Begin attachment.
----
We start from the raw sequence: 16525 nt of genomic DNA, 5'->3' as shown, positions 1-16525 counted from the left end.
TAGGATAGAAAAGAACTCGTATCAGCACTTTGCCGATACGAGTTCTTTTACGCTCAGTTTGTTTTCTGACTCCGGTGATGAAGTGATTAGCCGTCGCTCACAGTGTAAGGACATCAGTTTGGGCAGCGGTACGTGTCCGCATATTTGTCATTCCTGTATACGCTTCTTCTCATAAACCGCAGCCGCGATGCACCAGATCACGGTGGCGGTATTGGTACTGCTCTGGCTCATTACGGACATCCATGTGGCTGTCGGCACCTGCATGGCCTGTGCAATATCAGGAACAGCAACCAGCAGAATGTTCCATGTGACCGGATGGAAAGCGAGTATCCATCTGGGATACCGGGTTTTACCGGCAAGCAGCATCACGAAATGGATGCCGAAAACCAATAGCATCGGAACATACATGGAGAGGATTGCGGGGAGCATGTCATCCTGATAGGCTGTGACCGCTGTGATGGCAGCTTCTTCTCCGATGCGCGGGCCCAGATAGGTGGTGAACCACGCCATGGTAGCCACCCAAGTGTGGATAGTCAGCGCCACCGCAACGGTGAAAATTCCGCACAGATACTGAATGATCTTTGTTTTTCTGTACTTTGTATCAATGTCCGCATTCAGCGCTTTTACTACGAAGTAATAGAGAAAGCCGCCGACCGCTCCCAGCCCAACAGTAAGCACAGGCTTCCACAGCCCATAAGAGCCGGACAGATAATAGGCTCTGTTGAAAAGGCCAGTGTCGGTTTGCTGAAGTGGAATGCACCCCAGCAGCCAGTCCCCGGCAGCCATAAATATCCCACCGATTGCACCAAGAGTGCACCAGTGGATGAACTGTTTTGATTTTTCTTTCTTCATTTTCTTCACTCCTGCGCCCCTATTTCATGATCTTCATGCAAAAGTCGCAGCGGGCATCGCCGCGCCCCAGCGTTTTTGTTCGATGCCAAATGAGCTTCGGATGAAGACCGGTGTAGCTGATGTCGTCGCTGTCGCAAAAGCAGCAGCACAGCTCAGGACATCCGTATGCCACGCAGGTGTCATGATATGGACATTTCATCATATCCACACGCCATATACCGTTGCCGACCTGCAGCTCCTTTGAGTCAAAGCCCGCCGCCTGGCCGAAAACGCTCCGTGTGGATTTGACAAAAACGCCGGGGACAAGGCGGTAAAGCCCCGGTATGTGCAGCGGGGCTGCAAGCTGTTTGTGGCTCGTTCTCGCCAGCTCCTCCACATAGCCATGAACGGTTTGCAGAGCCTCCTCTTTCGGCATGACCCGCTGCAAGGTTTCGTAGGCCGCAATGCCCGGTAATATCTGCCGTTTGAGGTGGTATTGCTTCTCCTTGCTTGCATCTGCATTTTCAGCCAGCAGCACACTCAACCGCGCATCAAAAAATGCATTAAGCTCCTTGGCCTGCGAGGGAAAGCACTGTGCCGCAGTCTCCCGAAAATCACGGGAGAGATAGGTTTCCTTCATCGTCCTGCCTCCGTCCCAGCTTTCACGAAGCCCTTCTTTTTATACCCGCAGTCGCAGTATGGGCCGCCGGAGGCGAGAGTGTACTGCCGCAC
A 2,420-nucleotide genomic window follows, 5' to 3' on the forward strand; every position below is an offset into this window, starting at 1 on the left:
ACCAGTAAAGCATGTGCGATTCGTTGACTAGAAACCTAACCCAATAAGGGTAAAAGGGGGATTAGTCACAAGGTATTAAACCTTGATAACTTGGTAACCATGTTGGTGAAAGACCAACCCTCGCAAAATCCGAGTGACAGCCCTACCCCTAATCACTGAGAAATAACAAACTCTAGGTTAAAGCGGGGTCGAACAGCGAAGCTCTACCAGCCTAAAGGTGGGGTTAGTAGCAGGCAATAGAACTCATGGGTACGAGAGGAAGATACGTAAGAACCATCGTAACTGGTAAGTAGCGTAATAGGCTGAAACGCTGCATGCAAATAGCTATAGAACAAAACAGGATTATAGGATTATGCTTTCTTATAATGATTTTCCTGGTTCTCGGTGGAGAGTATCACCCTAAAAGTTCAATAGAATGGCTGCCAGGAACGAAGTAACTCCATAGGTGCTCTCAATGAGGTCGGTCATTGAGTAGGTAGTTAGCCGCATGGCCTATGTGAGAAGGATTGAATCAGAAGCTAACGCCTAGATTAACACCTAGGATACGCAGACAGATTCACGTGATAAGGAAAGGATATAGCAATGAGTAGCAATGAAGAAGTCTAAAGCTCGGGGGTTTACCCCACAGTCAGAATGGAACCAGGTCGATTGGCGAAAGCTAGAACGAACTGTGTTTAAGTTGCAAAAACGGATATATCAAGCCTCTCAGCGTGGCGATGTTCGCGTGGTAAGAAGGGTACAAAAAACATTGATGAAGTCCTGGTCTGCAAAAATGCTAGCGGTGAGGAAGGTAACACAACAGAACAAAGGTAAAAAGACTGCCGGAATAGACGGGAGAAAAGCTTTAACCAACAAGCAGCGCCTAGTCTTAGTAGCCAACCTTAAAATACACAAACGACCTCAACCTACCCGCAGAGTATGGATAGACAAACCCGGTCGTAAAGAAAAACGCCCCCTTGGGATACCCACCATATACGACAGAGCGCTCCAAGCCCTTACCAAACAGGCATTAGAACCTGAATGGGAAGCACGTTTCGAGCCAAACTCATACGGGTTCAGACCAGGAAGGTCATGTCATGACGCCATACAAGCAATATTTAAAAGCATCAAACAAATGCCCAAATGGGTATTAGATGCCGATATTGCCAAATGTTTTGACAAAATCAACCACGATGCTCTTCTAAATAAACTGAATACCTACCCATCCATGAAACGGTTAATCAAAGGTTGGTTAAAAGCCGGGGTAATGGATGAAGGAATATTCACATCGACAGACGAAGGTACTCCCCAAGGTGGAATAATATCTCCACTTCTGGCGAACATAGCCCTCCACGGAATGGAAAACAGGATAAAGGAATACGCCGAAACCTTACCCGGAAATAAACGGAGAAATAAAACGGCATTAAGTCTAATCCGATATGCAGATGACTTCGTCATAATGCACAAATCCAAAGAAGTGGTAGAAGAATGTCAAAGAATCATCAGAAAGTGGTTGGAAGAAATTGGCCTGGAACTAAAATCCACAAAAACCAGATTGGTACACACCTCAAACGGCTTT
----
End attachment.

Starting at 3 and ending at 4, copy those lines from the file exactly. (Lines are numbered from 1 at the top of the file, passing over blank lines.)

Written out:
A 2,420-nucleotide genomic window follows, 5' to 3' on the forward strand; every position below is an offset into this window, starting at 1 on the left:
ACCAGTAAAGCATGTGCGATTCGTTGACTAGAAACCTAACCCAATAAGGGTAAAAGGGGGATTAGTCACAAGGTATTAAACCTTGATAACTTGGTAACCATGTTGGTGAAAGACCAACCCTCGCAAAATCCGAGTGACAGCCCTACCCCTAATCACTGAGAAATAACAAACTCTAGGTTAAAGCGGGGTCGAACAGCGAAGCTCTACCAGCCTAAAGGTGGGGTTAGTAGCAGGCAATAGAACTCATGGGTACGAGAGGAAGATACGTAAGAACCATCGTAACTGGTAAGTAGCGTAATAGGCTGAAACGCTGCATGCAAATAGCTATAGAACAAAACAGGATTATAGGATTATGCTTTCTTATAATGATTTTCCTGGTTCTCGGTGGAGAGTATCACCCTAAAAGTTCAATAGAATGGCTGCCAGGAACGAAGTAACTCCATAGGTGCTCTCAATGAGGTCGGTCATTGAGTAGGTAGTTAGCCGCATGGCCTATGTGAGAAGGATTGAATCAGAAGCTAACGCCTAGATTAACACCTAGGATACGCAGACAGATTCACGTGATAAGGAAAGGATATAGCAATGAGTAGCAATGAAGAAGTCTAAAGCTCGGGGGTTTACCCCACAGTCAGAATGGAACCAGGTCGATTGGCGAAAGCTAGAACGAACTGTGTTTAAGTTGCAAAAACGGATATATCAAGCCTCTCAGCGTGGCGATGTTCGCGTGGTAAGAAGGGTACAAAAAACATTGATGAAGTCCTGGTCTGCAAAAATGCTAGCGGTGAGGAAGGTAACACAACAGAACAAAGGTAAAAAGACTGCCGGAATAGACGGGAGAAAAGCTTTAACCAACAAGCAGCGCCTAGTCTTAGTAGCCAACCTTAAAATACACAAACGACCTCAACCTACCCGCAGAGTATGGATAGACAAACCCGGTCGTAAAGAAAAACGCCCCCTTGGGATACCCACCATATACGACAGAGCGCTCCAAGCCCTTACCAAACAGGCATTAGAACCTGAATGGGAAGCACGTTTCGAGCCAAACTCATACGGGTTCAGACCAGGAAGGTCATGTCATGACGCCATACAAGCAATATTTAAAAGCATCAAACAAATGCCCAAATGGGTATTAGATGCCGATATTGCCAAATGTTTTGACAAAATCAACCACGATGCTCTTCTAAATAAACTGAATACCTACCCATCCATGAAACGGTTAATCAAAGGTTGGTTAAAAGCCGGGGTAATGGATGAAGGAATATTCACATCGACAGACGAAGGTACTCCCCAAGGTGGAATAATATCTCCACTTCTGGCGAACATAGCCCTCCACGGAATGGAAAACAGGATAAAGGAATACGCCGAAACCTTACCCGGAAATAAACGGAGAAATAAAACGGCATTAAGTCTAATCCGATATGCAGATGACTTCGTCATAATGCACAAATCCAAAGAAGTGGTAGAAGAATGTCAAAGAATCATCAGAAAGTGGTTGGAAGAAATTGGCCTGGAACTAAAATCCACAAAAACCAGATTGGTACACACCTCAAACGGCTTT